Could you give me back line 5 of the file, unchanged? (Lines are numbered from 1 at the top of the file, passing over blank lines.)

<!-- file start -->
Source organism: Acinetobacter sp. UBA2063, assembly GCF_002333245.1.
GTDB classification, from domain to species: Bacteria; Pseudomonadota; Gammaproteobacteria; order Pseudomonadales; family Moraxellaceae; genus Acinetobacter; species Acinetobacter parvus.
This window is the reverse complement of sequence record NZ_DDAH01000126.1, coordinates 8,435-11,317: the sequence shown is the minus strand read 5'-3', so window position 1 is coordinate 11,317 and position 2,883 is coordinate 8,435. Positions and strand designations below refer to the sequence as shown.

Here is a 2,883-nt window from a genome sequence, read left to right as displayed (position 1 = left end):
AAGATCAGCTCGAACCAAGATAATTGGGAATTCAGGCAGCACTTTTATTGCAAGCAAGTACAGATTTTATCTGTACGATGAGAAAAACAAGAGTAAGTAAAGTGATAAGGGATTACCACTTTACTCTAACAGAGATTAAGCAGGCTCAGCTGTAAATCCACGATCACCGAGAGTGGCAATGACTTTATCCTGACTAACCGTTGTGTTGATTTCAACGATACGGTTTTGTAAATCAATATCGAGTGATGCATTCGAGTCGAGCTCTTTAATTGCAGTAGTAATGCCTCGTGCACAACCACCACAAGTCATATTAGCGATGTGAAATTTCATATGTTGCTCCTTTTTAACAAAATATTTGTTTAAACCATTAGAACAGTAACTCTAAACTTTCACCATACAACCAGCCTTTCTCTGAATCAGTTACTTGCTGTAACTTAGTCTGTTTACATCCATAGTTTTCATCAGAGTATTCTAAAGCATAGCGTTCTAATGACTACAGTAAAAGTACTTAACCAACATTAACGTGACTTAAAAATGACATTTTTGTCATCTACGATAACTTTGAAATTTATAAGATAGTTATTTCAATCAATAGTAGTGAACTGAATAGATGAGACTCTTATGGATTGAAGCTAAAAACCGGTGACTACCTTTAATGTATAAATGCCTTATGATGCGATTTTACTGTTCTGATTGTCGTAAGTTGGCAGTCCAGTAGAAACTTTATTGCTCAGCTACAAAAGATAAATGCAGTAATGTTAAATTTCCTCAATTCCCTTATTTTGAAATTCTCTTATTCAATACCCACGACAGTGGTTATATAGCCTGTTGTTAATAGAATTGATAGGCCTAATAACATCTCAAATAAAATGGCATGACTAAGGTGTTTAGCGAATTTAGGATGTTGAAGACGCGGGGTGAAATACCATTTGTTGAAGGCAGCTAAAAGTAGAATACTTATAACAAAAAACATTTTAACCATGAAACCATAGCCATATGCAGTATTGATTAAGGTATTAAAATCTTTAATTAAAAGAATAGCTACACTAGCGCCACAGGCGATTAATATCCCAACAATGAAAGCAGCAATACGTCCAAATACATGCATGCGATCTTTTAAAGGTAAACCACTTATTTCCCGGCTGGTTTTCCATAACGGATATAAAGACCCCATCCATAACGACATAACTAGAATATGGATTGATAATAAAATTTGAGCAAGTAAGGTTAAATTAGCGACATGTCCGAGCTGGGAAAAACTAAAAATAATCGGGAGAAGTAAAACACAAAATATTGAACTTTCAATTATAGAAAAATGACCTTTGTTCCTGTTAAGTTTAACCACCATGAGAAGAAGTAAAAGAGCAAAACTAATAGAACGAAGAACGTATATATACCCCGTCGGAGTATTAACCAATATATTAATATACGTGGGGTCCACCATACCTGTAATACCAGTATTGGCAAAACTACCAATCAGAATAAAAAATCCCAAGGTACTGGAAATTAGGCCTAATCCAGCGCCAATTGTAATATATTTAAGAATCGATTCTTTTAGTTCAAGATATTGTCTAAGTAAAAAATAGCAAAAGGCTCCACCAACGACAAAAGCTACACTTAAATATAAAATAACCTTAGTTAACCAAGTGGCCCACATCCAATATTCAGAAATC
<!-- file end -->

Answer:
AAGATCAGCTCGAACCAAGATAATTGGGAATTCAGGCAGCACTTTTATTGCAAGCAAGTACAGATTTTATCTGTACGATGAGAAAAACAAGAGTAAGTAAAGTGATAAGGGATTACCACTTTACTCTAACAGAGATTAAGCAGGCTCAGCTGTAAATCCACGATCACCGAGAGTGGCAATGACTTTATCCTGACTAACCGTTGTGTTGATTTCAACGATACGGTTTTGTAAATCAATATCGAGTGATGCATTCGAGTCGAGCTCTTTAATTGCAGTAGTAATGCCTCGTGCACAACCACCACAAGTCATATTAGCGATGTGAAATTTCATATGTTGCTCCTTTTTAACAAAATATTTGTTTAAACCATTAGAACAGTAACTCTAAACTTTCACCATACAACCAGCCTTTCTCTGAATCAGTTACTTGCTGTAACTTAGTCTGTTTACATCCATAGTTTTCATCAGAGTATTCTAAAGCATAGCGTTCTAATGACTACAGTAAAAGTACTTAACCAACATTAACGTGACTTAAAAATGACATTTTTGTCATCTACGATAACTTTGAAATTTATAAGATAGTTATTTCAATCAATAGTAGTGAACTGAATAGATGAGACTCTTATGGATTGAAGCTAAAAACCGGTGACTACCTTTAATGTATAAATGCCTTATGATGCGATTTTACTGTTCTGATTGTCGTAAGTTGGCAGTCCAGTAGAAACTTTATTGCTCAGCTACAAAAGATAAATGCAGTAATGTTAAATTTCCTCAATTCCCTTATTTTGAAATTCTCTTATTCAATACCCACGACAGTGGTTATATAGCCTGTTGTTAATAGAATTGATAGGCCTAATAACATCTCAAATAAAATGGCATGACTAAGGTGTTTAGCGAATTTAGGATGTTGAAGACGCGGGGTGAAATACCATTTGTTGAAGGCAGCTAAAAGTAGAATACTTATAACAAAAAACATTTTAACCATGAAACCATAGCCATATGCAGTATTGATTAAGGTATTAAAATCTTTAATTAAAAGAATAGCTACACTAGCGCCACAGGCGATTAATATCCCAACAATGAAAGCAGCAATACGTCCAAATACATGCATGCGATCTTTTAAAGGTAAACCACTTATTTCCCGGCTGGTTTTCCATAACGGATATAAAGACCCCATCCATAACGACATAACTAGAATATGGATTGATAATAAAATTTGAGCAAGTAAGGTTAAATTAGCGACATGTCCGAGCTGGGAAAAACTAAAAATAATCGGGAGAAGTAAAACACAAAATATTGAACTTTCAATTATAGAAAAATGACCTTTGTTCCTGTTAAGTTTAACCACCATGAGAAGAAGTAAAAGAGCAAAACTAATAGAACGAAGAACGTATATATACCCCGTCGGAGTATTAACCAATATATTAATATACGTGGGGTCCACCATACCTGTAATACCAGTATTGGCAAAACTACCAATCAGAATAAAAAATCCCAAGGTACTGGAAATTAGGCCTAATCCAGCGCCAATTGTAATATATTTAAGAATCGATTCTTTTAGTTCAAGATATTGTCTAAGTAAAAAATAGCAAAAGGCTCCACCAACGACAAAAGCTACACTTAAATATAAAATAACCTTAGTTAACCAAGTGGCCCACATCCAATATTCAGAAATC